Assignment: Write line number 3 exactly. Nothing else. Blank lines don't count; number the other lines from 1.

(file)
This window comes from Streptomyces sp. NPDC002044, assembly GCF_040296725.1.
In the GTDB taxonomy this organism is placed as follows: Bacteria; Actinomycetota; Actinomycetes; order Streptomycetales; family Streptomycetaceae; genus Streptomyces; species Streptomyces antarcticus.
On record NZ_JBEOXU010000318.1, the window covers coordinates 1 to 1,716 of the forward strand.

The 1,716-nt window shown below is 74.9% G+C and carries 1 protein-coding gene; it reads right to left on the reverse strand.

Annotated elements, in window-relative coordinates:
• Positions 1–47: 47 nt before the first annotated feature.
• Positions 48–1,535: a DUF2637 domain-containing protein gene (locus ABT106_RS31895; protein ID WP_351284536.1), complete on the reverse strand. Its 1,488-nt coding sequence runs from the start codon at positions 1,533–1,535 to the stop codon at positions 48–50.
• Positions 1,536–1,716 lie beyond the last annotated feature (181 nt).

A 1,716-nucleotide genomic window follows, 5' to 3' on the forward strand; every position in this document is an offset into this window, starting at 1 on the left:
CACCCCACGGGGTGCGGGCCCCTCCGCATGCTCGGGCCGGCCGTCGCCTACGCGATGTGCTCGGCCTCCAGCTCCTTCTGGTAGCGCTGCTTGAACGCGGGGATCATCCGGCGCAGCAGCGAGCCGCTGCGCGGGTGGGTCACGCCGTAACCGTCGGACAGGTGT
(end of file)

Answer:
On record NZ_JBEOXU010000318.1, the window covers coordinates 1 to 1,716 of the forward strand.